The boost to Asian refiners' profits from the loss of refining capacity in the United States from August's Hurricane Harvey has proved temporary, but the outlook for the rest of the year is still positive.
Asian refiners were among those that scrambled to take advantage of the closure of about a quarter of U.S. processing capacity after Harvey devastated the Gulf of Mexico coast, with profit margins jumping.
A typical Singapore refinery processing Dubai crude saw its profit margin rise to $9.07 a barrel in September, according to Reuters calculations, well above the $7.01 365-day moving average.
The margin has since retreated to $7.19 a barrel in midday trade on Tuesday, as the profits from main products gasoline and gasoil have slipped.
The profit, or crack, from producing a barrel of gasoil in Singapore fell to $12.85 on Oct. 9, down from a peak of $15.82 on Sept. 8, when the global market was short of fuel in Harvey's wake.
For gasoline, the crack <GL92-SIN-CRK> stood at $9.55 a barrel on Oct. 9, down 42 percent from the high of $16.34 on Aug. 31.
These numbers don't paint too rosy a picture for Asia's refiners, with the gasoline crack currently at much the same level where it started the year and gasoil only slightly higher.
A further bearish signal for Asian refiners is the possibility of higher crude oil prices as the Organization of the Petroleum Exporting Countries (OPEC) and its allies continue their efforts to tighten the global crude markets by limiting output.
Leading OPEC producers Saudi Arabia will cut crude allocations for November by 500,000 barrels per day (bpd), the company said in a statement on Monday.
This means the kingdom will ship slightly above 7 million bpd in November, even though demand from refiners was substantially higher.
"Despite very strong demand from international waterborne customers at more than 7.711 million bpd, they were allocated only 7.150 million bpd," the statement said.
Asian refiners may end up having to pay more to buy cargoes on the spot market, especially for heavier grades typical to Middle East producers and sought-after by refiners using complex units designed to process this type of crude.
But balanced against the chance of higher crude prices and the end to Harvey's temporary boost are bullish factors that should limit the downside for Asian refinery margins.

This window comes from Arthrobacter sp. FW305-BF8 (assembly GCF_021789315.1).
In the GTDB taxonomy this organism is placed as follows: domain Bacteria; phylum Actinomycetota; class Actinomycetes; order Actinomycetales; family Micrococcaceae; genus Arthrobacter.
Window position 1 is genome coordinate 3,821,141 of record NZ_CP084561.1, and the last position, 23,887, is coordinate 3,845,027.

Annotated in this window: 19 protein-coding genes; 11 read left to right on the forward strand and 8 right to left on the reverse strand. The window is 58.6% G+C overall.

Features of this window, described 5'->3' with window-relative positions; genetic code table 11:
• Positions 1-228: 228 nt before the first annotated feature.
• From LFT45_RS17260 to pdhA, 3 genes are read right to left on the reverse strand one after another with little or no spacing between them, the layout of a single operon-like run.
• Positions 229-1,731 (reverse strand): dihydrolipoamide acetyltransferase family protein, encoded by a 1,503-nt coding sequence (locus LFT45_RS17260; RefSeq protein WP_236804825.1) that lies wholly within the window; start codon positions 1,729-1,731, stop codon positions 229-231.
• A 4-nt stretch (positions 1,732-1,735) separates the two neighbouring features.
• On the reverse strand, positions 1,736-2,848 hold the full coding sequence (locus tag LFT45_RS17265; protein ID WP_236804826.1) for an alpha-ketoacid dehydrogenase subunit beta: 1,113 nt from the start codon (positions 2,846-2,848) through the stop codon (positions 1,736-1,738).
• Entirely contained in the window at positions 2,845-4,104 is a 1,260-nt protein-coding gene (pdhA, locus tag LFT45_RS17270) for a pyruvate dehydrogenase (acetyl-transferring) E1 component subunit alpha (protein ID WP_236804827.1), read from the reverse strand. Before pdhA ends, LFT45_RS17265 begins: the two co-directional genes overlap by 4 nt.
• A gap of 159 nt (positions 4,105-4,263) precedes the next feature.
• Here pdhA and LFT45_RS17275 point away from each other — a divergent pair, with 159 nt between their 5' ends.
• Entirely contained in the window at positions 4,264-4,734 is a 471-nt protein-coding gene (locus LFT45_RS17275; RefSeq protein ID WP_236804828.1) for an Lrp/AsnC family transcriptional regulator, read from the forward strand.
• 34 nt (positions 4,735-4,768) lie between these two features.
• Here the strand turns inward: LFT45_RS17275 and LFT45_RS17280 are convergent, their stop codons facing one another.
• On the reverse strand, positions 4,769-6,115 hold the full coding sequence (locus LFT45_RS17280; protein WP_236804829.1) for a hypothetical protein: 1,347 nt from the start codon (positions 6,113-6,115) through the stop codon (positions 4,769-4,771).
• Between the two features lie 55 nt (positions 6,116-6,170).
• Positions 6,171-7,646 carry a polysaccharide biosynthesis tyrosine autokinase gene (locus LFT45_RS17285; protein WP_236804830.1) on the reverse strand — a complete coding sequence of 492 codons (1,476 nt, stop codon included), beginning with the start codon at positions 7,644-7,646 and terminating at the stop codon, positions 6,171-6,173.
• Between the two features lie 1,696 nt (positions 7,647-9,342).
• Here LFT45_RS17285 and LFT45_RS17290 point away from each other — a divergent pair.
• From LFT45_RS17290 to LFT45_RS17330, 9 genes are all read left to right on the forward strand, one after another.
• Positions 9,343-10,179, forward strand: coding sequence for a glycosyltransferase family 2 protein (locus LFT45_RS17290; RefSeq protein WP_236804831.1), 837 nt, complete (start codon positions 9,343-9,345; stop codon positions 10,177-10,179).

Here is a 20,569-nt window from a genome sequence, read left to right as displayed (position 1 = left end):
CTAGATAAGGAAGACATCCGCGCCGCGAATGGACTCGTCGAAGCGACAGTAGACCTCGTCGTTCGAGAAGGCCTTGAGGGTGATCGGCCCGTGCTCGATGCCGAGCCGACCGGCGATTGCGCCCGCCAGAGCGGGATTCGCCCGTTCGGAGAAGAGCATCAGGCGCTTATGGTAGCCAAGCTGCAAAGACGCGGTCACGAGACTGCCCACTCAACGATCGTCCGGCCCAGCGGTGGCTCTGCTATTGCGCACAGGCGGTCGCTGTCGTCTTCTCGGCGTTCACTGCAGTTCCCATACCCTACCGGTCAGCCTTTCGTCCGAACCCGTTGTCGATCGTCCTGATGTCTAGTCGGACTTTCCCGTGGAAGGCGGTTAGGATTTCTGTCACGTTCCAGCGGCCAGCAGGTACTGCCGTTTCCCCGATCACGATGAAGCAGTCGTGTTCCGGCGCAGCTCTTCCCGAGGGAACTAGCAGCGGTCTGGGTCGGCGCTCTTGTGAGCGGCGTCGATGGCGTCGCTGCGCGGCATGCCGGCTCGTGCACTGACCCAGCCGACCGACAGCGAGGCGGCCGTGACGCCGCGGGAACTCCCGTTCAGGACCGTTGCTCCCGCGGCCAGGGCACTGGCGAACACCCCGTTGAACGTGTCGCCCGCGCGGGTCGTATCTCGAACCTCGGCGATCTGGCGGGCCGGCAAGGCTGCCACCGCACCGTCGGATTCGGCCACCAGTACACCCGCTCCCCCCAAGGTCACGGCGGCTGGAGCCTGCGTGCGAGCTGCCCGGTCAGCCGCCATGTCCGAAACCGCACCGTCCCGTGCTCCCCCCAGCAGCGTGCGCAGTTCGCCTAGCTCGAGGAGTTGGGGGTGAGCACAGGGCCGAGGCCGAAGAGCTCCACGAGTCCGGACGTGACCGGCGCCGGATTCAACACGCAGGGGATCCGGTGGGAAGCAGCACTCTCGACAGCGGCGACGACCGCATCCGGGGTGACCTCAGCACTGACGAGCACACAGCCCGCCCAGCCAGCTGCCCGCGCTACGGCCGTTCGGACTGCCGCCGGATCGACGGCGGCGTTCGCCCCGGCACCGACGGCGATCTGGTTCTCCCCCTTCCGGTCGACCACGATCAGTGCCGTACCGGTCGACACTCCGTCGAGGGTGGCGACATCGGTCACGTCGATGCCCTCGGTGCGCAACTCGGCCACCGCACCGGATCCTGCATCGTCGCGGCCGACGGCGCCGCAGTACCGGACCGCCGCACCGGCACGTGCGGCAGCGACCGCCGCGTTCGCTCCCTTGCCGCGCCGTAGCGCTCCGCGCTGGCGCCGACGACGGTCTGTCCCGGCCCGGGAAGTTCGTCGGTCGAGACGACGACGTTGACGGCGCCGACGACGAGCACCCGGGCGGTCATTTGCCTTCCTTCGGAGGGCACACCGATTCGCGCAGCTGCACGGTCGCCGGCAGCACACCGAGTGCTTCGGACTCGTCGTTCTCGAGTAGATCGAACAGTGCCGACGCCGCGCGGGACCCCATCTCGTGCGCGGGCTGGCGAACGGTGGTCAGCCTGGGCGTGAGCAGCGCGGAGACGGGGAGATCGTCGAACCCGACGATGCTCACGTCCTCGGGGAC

CHINA THE X-FACTOR
The peak winter demand season is coming, which usually boosts consumption of middle distillates such as heating oil.
Several refineries across Asia are also scheduling maintenance during October and November, which should tighten supply somewhat in the lead up to winter.
But perhaps the biggest potential upside for Asian refiners is the prospect of sharply lower product exports from China, which has emerged in recent years as a major supplier of gasoline and middle distillates such as diesel and jet fuel.
Refiners in China are required to have quotas in order to export surplus products and the authorities in Beijing have lowered the amount it will allow to be exported this year.
The quota awards for 2017 total 37.4 million tonnes of oil product exports
, down some 19 percent from last year, according to a Ministry of Commerce document seen by Reuters.
Given that total product exports from China for the first eight months of the year were 32.8 million tonnes, this implies that only 4.6 million tonnes can be shipped in the last four months of the year.
That would represent a dramatic slowdown from the monthly rate of around 4.1 million tonnes in the January-August period.
Even if product exports don't fall by as much as the quota awards suggest they should, it's still likely that China won't be exporting as much refined fuel in the last quarter of 2017.
China may export 1.0-1.2 million tonnes of gasoil in October, down from the year-to-date average of 1.3-1.4 million, according to Thomson Reuters
Oil Research and Forecasts, which monitors shipments of crude and products.
If Chinese product exports are constrained by a lack of quotas, this will boost the fortunes of the rest of Asia's refiners that supply export markets.
By Clyde Russell